Effective Communication

Since the beginning of the utility business, power systems have provided customers with light and power. These systems are built and designed to be safe, reliable and reasonably priced. But, like most things, they also need to evolve with the times. That presents considerable challenges for the industry.

For example, how does the industry ensure equipment can withstand severe storms and weather patterns? And how do utilities ensure customers are being communicated with effectively and continuously? In this age of 24-hour news, smartphones and instant access to information everywhere, the bar is set quite high.

It is not easy, and it is an ongoing journey. But this is where National Grid is now in terms of keeping all stakeholders informed.
Getting It Quick, Getting It Right

It is no mystery, when power is off, customers want it back as soon as possible. They also want communication as service is restored. Their expectations for frequent, detailed information and reliability have never been higher. And, in an instant-gratification society, customers cannot and will not wait for innovations of the future to come to market.

One piece of this puzzle is to evolve from the power grid that Edison, Tesla and Westinghouse conceived to smart, resilient networks with robust communications capabilities. The problem is most existing networks still provide one-way power, and they do not offer constant communication.

Historically, restoration efforts have used whatever technology was available at the time. Paper-based systems were the norm until the 1990s. During the past few decades, utilities have invested heavily in outage management systems with computerized connected network models. Using advanced metering infrastructure, customer calls and system topology, utilities have more information available to speed restoration.

While these systems have brought many benefits, they still are tailored mostly to meet internal needs to manage an event response. In addition, most organizations have invested in systems that manage other aspects of their business, for example, work management, GPS-enabled vehicle location and weather monitoring. However, these systems are rarely integrated because of cost, timing and other factors. As a result, providing information efficiently can be a real challenge. The challenge becomes even bigger in large events and emergencies when an entire organization shifts from day-to-day work to storm assignments.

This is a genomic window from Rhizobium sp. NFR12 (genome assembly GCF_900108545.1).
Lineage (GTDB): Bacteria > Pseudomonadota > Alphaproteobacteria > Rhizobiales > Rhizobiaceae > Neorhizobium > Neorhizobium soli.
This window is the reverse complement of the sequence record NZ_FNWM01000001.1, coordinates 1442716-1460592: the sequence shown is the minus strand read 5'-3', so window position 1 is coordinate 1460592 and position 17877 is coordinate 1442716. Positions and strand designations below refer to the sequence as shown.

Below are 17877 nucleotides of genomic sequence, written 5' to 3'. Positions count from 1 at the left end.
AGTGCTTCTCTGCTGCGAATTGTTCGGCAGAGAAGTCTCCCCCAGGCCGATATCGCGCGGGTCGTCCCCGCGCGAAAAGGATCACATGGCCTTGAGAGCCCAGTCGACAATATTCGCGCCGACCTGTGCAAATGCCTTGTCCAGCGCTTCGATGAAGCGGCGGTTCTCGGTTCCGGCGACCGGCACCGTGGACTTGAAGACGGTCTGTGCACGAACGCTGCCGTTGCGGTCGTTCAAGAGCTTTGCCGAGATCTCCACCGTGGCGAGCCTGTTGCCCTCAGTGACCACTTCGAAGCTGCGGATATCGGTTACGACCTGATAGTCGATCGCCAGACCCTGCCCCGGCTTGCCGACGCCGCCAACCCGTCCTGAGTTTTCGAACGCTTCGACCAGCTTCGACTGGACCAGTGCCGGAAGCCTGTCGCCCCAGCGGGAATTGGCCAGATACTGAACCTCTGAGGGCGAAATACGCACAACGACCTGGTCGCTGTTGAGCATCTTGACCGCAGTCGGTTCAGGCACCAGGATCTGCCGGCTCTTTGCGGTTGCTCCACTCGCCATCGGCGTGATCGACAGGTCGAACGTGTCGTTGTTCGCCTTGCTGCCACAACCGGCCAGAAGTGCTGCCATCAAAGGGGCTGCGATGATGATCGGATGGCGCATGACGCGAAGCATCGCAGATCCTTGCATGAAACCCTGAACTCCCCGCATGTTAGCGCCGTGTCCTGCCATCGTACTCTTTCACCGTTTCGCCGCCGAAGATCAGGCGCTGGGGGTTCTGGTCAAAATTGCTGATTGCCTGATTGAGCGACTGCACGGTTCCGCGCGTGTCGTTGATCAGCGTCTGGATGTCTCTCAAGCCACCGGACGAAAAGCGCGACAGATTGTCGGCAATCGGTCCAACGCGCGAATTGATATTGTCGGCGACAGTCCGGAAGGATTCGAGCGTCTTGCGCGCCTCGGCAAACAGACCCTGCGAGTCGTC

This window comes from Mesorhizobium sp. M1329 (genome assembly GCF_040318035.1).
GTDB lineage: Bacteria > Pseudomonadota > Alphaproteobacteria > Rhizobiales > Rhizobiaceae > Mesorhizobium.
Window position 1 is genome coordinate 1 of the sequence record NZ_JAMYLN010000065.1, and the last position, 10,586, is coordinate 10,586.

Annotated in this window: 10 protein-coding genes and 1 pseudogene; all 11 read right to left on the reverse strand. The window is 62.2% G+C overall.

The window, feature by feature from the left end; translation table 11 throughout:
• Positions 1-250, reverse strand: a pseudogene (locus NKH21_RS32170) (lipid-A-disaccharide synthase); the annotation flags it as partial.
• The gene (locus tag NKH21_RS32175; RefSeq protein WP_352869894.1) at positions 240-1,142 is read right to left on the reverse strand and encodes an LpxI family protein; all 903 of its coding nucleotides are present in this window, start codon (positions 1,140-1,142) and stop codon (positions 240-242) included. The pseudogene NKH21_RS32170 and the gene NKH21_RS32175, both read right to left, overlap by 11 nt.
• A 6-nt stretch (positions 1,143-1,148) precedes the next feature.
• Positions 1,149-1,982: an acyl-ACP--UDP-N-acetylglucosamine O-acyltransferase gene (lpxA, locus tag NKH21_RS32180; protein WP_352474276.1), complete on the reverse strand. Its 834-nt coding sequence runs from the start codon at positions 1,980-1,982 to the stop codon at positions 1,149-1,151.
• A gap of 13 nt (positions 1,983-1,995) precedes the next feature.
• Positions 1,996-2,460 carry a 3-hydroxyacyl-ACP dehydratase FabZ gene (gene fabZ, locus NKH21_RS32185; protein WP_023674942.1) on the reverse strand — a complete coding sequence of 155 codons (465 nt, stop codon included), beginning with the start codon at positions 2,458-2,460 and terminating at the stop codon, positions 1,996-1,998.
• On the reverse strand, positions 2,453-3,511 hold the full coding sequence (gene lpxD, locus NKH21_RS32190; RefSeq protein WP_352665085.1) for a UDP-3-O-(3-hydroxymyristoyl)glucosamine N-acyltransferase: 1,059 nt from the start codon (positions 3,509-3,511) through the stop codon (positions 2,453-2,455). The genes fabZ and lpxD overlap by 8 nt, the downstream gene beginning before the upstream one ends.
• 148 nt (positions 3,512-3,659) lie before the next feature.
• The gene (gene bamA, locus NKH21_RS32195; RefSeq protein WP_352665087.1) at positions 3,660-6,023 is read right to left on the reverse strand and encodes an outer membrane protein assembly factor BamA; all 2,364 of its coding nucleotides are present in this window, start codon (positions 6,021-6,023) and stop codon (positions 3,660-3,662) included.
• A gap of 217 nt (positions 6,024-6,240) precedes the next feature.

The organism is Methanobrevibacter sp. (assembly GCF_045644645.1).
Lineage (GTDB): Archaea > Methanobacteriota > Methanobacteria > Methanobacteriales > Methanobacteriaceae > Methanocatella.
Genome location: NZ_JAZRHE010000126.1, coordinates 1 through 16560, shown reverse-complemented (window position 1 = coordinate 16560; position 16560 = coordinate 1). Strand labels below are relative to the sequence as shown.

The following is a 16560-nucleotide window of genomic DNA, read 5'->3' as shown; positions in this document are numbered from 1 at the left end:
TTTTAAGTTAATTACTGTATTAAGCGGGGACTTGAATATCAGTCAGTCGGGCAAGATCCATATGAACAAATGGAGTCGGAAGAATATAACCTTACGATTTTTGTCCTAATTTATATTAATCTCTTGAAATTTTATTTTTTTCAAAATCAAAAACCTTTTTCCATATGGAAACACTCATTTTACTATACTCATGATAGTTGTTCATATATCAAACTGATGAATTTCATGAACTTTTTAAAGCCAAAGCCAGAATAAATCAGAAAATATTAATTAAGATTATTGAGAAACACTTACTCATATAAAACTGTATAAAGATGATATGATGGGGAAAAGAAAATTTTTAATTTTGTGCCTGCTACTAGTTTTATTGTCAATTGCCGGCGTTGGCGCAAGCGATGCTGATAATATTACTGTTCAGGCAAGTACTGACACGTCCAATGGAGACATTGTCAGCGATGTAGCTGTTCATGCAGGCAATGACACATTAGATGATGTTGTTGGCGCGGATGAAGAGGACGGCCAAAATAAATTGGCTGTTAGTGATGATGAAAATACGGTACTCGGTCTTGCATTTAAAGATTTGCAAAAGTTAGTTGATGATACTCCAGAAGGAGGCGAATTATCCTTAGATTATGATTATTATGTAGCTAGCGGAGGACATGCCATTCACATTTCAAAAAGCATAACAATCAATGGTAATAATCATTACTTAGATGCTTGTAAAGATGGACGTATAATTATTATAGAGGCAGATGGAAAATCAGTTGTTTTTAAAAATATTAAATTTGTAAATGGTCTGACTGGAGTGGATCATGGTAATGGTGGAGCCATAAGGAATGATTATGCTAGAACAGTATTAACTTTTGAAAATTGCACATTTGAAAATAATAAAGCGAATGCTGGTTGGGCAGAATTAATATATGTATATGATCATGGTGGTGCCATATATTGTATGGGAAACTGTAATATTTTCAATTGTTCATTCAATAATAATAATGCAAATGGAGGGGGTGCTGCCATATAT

Data quality is another important factor. While most organizations have useful data, it may not always be accurate or complete. The key here is culture. Data itself must be seen as an asset, a key to driving the operational and asset decisions made day to day and in times of crisis.

Over the last few years, “big data” and “data fusion” have been at the forefront of the technical landscape. While these terms may seem like the flavor of the month, the concept is critical. They focus on bringing different data streams together, like a puzzle, building the big picture to be considered. In the past, information was compartmentalized: operations, engineering and so on. In the real world, all of these areas are related. Therefore, National Grid started by identifying opportunities to better share information internally using existing technology. National Grid quickly knew that wouldn’t be enough — making real change would require a new approach.

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